On North Korea, it’s time for Congress to step up
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Diplomatic engagement is the only way to find a peaceful resolution to the North Korea problem, and the first steps of diplomacy at the Singapore summit have reduced tensions on the peninsula. Less than a year ago, President TrumpDonald John TrumpArizona GOP Senate candidate defends bus tour with far-right activist Alyssa Milano protests Kavanaugh in 'Handmaid's Tale' costume Bomb in deadly Yemen school bus attack was manufactured by US firm: report MORE’s threats of “fire and fury” and North Korea’s relentless, illegal weapons tests raised the specter of war. Now, threats have given way to face-to-face diplomacy. That’s good news.

Yet we shouldn’t mistake lowered tensions and pageantry for concrete progress in denuclearizing the Korean peninsula. And we shouldn’t forget that Kim Jong Un is a brutal dictator and heir to a regime that has broken its word again and again. We need to be clear-eyed about the challenges going forward, and Congress needs to exercise its authority to make sure any potential deal advances our interests and security.

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The president says he trusts Kim Jong Un. As history has shown us, that’s a mistake. The Kim Regime has committed to ending its nuclear program again and again over the last three decades and has consistently broken those commitments.

That’s why strict verification must be at the center of any potential deal. The initial agreement announced earlier this week leaves far too many questions unanswered.

We don’t even know if the United States and North Korea agree on what “complete denuclearization” means. Will it include short- and long-range ballistic missiles and other weapons of mass destruction? What access will international inspectors have to ensure North Korea is complying? What will North Korea have to do to earn relief from international sanctions? And when will negotiations resume so that we can start getting answers to these questions?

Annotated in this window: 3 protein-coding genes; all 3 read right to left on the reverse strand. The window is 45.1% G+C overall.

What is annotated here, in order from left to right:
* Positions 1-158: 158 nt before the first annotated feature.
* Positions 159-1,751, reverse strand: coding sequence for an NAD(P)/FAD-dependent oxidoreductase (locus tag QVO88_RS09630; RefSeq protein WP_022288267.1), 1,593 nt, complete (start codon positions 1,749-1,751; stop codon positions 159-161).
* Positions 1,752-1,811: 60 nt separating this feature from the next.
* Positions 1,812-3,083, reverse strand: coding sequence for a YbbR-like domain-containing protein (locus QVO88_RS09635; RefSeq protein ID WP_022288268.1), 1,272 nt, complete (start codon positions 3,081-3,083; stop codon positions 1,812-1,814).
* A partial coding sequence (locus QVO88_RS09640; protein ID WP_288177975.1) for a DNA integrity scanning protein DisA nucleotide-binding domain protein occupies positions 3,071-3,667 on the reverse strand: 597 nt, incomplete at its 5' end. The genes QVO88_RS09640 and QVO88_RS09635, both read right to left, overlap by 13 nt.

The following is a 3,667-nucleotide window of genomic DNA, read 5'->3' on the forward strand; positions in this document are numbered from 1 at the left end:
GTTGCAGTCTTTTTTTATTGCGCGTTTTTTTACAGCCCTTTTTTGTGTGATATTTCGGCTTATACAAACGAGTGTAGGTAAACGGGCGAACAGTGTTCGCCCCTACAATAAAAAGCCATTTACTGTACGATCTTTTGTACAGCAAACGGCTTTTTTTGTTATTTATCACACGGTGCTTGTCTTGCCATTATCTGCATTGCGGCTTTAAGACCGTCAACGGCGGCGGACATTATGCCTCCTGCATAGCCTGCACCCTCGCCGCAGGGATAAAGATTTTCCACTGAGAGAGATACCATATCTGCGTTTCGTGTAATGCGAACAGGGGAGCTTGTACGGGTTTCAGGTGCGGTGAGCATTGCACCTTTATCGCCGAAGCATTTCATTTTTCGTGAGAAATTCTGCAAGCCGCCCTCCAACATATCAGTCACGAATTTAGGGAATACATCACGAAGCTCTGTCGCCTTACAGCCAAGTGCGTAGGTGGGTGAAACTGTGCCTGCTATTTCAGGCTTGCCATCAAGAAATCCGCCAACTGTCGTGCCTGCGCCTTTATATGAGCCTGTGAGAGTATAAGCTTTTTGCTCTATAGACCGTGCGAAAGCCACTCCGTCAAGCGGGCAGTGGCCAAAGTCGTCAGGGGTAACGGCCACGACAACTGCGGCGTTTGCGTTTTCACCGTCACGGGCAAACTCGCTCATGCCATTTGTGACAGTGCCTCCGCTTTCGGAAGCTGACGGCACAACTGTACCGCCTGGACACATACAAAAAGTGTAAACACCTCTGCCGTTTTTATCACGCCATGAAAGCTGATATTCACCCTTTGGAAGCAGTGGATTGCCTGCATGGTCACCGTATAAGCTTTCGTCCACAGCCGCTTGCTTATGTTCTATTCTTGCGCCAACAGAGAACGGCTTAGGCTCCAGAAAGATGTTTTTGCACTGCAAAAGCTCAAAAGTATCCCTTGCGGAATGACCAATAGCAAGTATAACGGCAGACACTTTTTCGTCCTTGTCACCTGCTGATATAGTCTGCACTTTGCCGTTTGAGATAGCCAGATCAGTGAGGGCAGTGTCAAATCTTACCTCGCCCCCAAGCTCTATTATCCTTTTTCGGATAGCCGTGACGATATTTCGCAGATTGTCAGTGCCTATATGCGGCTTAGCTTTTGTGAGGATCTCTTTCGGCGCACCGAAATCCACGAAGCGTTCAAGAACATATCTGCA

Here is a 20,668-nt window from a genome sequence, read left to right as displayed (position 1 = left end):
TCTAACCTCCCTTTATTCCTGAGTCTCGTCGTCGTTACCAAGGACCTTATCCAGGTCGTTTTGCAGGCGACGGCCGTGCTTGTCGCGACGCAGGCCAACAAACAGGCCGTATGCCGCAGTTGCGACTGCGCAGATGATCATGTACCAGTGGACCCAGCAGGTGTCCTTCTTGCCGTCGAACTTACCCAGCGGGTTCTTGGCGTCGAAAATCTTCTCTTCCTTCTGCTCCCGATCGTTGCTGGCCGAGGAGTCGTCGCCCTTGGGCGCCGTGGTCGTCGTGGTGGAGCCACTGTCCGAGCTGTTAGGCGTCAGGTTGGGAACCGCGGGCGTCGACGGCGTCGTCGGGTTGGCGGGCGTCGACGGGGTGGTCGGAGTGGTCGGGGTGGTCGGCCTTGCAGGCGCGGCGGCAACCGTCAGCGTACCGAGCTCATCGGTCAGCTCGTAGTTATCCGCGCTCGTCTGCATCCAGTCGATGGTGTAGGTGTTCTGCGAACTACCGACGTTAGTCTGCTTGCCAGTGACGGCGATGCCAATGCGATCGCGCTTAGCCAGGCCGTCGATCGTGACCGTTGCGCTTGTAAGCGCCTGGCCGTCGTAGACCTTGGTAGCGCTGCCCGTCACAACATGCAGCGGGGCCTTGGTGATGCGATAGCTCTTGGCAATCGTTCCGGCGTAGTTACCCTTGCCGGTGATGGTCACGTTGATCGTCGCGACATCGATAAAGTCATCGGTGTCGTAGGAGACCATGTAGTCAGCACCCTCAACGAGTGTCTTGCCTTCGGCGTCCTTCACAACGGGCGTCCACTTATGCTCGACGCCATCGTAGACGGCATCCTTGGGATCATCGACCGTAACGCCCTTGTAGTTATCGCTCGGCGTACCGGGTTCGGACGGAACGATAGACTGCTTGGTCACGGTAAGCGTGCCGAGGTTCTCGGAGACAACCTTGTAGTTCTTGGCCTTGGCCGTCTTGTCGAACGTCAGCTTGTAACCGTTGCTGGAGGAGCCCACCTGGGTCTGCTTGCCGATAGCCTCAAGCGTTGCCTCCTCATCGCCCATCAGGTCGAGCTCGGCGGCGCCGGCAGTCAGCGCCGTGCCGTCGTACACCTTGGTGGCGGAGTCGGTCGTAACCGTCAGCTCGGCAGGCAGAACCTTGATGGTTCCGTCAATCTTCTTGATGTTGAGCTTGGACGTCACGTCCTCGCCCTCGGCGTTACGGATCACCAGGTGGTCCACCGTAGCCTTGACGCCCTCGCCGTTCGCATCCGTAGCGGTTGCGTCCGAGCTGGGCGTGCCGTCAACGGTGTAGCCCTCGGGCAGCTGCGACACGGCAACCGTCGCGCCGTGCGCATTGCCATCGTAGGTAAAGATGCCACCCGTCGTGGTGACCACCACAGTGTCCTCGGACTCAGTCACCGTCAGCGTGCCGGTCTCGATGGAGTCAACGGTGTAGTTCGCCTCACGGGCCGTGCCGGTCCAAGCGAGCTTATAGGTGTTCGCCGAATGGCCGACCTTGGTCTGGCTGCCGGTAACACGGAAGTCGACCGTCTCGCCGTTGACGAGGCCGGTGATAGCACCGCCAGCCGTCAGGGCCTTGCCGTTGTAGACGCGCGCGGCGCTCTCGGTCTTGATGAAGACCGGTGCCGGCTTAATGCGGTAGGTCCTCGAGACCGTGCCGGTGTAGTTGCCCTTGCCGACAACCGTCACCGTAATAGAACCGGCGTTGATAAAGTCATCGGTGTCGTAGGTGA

We need to sweat the details, because the president has already given ground in exchange for very little.

Those arrayed flags and cordial handshakes are themselves something Pyongyang has long sought: a propaganda victory that provided Kim an equal footing with the president of the United States. That’s the reason past administrations of both parties have denied North Korean leaders the prestige of meeting with an American president. And beyond the agreement, the president’s announced end to U.S.-South Korea defensive military exercises has stunned our allies and our own military. In exchange, North Korea offered only the same stale promises it’s been repeating for decades.

I take these giveaways as warning signs. The president bragged that he didn’t need to prepare for the summit and that he’d size up Kim Jong Un in a minute. The missteps in Singapore suggest he needs to change his approach, and that Congress must assert its oversight role.

As a first step, we need to know exactly what North Korea has in its arsenal—its so-called “baseline.” That way, under a potential future agreement, it will be possible to accurately track whether North Korea is keeping its word and reducing its weapons capabilities. I introduced a bill that would require this sort of assessment and reporting.

But that’s only one piece of the puzzle. Going forward, Congress must have total visibility into negotiations and a chance to weigh in before the administration commits our country to any agreement.

Lastly, even as the door to diplomacy remains open, we shouldn’t forget who Kim Jong Un is. Kim, like his father and grandfather, is a brutal dictator ruling with an iron fist over the most repressive regime on Earth. He has killed members of his family. He has ordered campaigns of mass murder and starvation. And—especially important as these discussions go forward—he has masterfully manipulated his rivals on the global stage.

The United States has a moral obligation to pursue any serious opportunity to build a real and lasting peace on the Korean peninsula. But during future talks, it’s essential that America’s negotiating position remains grounded in our values and honesty about our adversary. The president cannot allow flattery or obsequiousness — or talk of hotels and real estate — to distract from what Kim represents or to push the United States into more bad concessions.

Our country, our allies and the entire world will be watching. And while we hope for diplomacy to succeed, we must not accept a deal just for the sake of accepting a deal.

Engel is ranking member of the House Foreign Affairs Committee.